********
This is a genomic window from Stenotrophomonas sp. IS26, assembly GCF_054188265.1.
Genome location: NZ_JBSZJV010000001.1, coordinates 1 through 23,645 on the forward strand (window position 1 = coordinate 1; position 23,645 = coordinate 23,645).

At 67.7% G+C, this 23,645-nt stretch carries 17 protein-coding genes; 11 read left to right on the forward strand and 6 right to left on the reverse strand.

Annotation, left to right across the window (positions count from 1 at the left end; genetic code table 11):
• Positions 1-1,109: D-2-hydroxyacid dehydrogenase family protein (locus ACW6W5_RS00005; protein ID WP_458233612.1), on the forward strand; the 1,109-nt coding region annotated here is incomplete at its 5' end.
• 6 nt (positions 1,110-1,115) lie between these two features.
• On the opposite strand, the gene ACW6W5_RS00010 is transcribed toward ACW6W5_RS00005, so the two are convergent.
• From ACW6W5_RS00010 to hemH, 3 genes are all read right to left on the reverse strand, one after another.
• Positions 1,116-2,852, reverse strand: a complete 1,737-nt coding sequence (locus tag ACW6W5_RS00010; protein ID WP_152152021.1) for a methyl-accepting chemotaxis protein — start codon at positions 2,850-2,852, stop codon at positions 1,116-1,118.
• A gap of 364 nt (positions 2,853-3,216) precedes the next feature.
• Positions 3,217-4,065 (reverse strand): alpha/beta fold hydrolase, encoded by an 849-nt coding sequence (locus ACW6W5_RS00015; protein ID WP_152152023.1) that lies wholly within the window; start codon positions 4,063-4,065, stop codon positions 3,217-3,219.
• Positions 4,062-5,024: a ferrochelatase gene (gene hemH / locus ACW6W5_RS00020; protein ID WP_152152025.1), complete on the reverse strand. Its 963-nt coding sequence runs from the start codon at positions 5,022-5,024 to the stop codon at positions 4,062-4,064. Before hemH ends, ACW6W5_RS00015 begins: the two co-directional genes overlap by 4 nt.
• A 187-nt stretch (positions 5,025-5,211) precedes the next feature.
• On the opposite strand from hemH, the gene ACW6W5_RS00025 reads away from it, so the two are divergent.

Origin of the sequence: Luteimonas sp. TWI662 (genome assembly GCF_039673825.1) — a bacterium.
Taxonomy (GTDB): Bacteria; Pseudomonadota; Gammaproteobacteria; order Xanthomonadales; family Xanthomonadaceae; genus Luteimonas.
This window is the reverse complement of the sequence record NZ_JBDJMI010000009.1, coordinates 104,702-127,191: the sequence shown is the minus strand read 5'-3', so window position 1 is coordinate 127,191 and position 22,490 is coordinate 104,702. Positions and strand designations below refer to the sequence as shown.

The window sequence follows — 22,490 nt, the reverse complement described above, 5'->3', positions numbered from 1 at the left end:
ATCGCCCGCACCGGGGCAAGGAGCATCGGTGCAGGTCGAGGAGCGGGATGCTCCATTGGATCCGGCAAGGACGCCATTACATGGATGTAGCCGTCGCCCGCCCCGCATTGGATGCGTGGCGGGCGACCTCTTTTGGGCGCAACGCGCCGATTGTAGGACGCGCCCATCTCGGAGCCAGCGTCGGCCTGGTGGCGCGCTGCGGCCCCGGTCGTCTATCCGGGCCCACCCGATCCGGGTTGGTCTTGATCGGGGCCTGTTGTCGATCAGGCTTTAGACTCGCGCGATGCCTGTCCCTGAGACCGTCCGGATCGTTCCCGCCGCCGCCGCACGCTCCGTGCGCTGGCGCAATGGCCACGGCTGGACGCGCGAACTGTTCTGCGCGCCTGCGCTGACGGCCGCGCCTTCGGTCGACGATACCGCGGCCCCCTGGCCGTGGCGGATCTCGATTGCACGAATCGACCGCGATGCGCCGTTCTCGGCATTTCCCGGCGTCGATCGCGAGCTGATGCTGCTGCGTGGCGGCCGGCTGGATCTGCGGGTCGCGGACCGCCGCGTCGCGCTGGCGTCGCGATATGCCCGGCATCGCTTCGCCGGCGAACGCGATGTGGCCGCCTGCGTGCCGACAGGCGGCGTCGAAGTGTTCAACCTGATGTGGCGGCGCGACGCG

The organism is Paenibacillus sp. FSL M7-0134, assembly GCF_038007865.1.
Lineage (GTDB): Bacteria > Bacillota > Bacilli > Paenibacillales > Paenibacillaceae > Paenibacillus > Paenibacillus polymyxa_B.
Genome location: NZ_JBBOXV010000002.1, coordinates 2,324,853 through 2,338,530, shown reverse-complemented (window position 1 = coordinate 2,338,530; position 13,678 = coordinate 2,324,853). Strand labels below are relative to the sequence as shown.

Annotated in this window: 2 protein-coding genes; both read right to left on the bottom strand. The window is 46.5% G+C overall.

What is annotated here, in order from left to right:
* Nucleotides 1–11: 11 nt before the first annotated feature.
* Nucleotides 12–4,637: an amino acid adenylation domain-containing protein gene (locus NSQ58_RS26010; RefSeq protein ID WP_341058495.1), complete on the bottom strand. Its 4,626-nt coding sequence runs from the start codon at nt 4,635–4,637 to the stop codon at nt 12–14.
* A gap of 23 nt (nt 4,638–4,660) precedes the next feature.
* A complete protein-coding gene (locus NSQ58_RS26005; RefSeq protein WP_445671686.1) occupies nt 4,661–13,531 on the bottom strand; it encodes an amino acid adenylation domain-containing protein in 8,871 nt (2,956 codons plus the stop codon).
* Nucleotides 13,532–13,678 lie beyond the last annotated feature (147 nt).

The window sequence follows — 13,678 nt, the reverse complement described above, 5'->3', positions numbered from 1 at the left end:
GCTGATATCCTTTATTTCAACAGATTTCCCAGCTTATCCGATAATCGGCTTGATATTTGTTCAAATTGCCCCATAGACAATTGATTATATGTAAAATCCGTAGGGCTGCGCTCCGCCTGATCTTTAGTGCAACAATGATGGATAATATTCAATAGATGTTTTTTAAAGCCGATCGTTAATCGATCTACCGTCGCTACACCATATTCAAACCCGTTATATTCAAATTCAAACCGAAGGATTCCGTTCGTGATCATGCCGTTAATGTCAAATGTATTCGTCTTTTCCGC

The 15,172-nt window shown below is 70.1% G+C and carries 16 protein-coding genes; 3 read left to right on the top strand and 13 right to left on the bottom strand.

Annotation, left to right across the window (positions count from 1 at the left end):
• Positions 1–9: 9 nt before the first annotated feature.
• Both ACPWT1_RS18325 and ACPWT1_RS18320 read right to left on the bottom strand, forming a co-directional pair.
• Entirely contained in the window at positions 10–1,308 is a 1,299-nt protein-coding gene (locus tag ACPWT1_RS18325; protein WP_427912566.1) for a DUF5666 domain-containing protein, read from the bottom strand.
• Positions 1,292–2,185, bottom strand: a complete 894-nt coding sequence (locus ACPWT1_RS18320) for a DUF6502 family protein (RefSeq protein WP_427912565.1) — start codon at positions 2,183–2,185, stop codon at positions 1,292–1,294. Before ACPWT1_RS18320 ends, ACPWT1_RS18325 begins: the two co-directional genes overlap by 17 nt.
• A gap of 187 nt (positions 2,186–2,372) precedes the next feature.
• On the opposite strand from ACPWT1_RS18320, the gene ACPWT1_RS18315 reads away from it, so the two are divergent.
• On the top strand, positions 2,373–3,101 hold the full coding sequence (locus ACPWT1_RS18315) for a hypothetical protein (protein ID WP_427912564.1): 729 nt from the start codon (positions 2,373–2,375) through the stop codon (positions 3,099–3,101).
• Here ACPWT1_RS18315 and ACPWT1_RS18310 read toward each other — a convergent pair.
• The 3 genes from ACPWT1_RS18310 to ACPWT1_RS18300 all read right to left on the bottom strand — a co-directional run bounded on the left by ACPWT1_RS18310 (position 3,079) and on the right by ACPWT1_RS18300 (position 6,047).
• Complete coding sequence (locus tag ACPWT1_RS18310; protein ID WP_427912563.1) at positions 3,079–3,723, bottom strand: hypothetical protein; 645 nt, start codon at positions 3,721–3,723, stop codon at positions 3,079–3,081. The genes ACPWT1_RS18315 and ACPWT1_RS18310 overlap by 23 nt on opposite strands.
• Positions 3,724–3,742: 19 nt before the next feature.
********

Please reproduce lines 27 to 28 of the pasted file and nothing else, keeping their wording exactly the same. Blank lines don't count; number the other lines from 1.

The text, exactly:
* A gap of 23 nt (nt 4,638–4,660) precedes the next feature.
* A complete protein-coding gene (locus NSQ58_RS26005; RefSeq protein WP_445671686.1) occupies nt 4,661–13,531 on the bottom strand; it encodes an amino acid adenylation domain-containing protein in 8,871 nt (2,956 codons plus the stop codon).